CENTRIFUGAL PUMPS- CLOSE COUPLED PUMPS
Close–coupled pumps are characterized by a common motor and pump shaft or by their motor shaft and pump shaft being rigidly connected in a pump casing. The pump casing is bolted to the drive flange rather than being installed on pump feet.
A close-coupled centrifugal pump is a variation of a centrifugal pump built to save time, money, and hassle by eliminating separate couplings and frame mounts requiring tedious alignments. The separate coupling of a traditional centrifugal pump is required to move the energy from the motor to the pump. Coupling alignments are of the most expensive and time-consuming elements of traditional centrifugal pumps.
Due to the versatility, simplicity, and cost-saving design of close-coupled centrifugal pumps, they are useful in many industries. Close-coupled centrifugal pumps are traditionally used with simple seals – meaning the temperature and corrosive nature of some liquids can’t be used. The use of simple seals (or none at all) isn’t necessarily a weakness of close-coupled centrifugal pumps. Some applications benefit from the sealless ability of close-coupled centrifugal pumps.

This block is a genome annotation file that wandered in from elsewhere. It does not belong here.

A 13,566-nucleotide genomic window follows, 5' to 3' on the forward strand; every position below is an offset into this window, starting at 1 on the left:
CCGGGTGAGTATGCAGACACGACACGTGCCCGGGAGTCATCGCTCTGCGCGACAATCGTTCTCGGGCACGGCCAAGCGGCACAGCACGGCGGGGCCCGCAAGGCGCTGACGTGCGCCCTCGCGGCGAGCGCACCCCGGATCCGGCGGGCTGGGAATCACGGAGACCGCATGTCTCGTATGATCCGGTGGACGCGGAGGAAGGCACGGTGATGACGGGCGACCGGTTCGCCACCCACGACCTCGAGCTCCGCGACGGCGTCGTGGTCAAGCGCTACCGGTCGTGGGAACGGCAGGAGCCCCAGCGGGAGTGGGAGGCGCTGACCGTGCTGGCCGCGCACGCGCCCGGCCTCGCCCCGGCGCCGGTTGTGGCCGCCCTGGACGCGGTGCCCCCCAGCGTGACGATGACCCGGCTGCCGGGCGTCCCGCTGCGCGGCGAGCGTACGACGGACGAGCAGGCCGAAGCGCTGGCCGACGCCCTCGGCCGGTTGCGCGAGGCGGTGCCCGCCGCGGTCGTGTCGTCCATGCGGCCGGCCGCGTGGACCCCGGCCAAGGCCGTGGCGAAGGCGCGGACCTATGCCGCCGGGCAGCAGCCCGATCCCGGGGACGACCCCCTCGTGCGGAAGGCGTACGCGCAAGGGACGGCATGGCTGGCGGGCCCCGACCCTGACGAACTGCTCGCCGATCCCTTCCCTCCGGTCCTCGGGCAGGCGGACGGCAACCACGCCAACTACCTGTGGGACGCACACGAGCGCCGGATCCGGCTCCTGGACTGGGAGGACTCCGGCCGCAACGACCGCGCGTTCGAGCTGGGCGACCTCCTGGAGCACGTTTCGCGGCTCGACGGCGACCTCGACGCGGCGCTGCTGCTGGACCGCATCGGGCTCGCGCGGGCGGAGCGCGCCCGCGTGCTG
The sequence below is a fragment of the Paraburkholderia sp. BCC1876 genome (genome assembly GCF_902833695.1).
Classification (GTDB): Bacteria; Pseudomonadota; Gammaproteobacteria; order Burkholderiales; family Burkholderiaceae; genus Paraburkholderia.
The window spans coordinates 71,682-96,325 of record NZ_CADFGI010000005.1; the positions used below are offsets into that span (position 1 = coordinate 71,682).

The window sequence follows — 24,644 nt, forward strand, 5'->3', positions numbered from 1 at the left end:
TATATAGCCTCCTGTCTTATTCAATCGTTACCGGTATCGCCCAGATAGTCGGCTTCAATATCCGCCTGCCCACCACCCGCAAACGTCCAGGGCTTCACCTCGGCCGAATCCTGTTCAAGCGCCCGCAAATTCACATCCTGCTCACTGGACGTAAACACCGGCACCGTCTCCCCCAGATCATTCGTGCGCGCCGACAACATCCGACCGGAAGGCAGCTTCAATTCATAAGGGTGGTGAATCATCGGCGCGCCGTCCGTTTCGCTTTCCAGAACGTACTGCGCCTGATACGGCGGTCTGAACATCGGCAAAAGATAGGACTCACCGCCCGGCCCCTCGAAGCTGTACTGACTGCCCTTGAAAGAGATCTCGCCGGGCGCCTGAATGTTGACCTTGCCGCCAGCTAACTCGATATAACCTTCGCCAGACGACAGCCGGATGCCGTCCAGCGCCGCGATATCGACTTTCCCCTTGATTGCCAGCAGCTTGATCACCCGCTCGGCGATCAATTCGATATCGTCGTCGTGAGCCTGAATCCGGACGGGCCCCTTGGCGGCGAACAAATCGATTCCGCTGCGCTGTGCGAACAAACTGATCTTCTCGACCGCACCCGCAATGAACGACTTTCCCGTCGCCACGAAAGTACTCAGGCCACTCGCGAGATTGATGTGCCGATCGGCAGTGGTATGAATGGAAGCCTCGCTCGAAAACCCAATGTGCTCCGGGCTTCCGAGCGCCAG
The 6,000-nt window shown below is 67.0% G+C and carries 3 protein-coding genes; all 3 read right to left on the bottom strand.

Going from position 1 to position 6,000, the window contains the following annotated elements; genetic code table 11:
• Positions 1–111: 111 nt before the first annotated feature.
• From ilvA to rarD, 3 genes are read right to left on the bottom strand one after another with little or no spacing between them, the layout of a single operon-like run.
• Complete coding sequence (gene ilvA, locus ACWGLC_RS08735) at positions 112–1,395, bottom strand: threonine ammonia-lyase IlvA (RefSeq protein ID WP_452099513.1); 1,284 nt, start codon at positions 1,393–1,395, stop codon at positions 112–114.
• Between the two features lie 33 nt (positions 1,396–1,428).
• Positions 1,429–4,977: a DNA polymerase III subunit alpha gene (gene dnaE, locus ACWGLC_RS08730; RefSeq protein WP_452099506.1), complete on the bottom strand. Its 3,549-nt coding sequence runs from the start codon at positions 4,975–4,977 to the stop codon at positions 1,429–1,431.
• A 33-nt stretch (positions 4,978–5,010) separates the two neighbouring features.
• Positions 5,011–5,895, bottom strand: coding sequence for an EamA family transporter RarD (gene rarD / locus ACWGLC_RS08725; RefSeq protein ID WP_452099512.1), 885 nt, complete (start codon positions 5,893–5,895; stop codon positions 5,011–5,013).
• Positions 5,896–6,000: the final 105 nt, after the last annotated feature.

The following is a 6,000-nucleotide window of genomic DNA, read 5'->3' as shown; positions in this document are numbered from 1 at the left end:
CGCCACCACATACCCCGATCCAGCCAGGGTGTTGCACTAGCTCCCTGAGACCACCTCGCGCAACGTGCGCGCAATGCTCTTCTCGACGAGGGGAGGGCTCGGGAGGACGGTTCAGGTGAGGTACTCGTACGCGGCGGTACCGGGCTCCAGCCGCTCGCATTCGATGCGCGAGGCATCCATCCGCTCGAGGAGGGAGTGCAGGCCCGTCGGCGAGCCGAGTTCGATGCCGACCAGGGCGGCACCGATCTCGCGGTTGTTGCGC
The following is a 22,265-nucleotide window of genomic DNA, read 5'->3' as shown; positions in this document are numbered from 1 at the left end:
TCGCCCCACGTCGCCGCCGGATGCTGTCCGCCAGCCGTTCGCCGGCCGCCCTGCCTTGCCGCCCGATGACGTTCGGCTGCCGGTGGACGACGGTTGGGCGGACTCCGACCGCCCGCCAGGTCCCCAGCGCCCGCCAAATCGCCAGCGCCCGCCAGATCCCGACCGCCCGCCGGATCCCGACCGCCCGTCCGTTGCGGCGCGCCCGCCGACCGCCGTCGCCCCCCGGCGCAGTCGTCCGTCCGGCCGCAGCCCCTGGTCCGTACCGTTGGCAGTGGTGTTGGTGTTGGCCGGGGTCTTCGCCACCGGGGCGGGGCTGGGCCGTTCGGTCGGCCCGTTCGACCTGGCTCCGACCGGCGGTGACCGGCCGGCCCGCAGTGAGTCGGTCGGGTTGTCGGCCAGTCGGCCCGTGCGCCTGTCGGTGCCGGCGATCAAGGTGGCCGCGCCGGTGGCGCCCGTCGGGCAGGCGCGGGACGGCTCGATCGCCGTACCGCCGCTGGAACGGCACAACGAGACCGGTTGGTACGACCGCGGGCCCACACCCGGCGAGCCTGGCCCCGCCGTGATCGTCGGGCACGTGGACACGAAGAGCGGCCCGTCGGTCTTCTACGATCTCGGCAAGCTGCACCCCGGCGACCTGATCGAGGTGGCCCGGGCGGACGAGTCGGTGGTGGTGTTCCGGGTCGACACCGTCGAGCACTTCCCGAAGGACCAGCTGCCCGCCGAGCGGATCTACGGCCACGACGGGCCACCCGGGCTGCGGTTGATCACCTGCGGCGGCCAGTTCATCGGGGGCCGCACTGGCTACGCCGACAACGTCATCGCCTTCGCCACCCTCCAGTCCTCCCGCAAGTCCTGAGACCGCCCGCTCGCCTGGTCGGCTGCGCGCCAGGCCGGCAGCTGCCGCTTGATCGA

However, if the liquid you are working with has a high temperature or corrosive attributes, a traditional centrifugal pump could be your solution.
With no bearings in this pump design, the motor bearings must handle the axial and radial loads of the application. This limits the size and power of the motor used.
– fewer parts due to the elimination of the coupling
– a close-coupled centrifugal pump has only one motor shaft and one set of bearings, giving it a smaller footprint
– no tedious alignments required
– has simple seals therefore not applicable for higher temperatures or corrosive fluids
** Many of Pump Projects Centrifugal Pumps are a combination of multiple Centrifugal Pump types. For example and End Suction Pump (Between Bearing) that has a Closed Impeller. **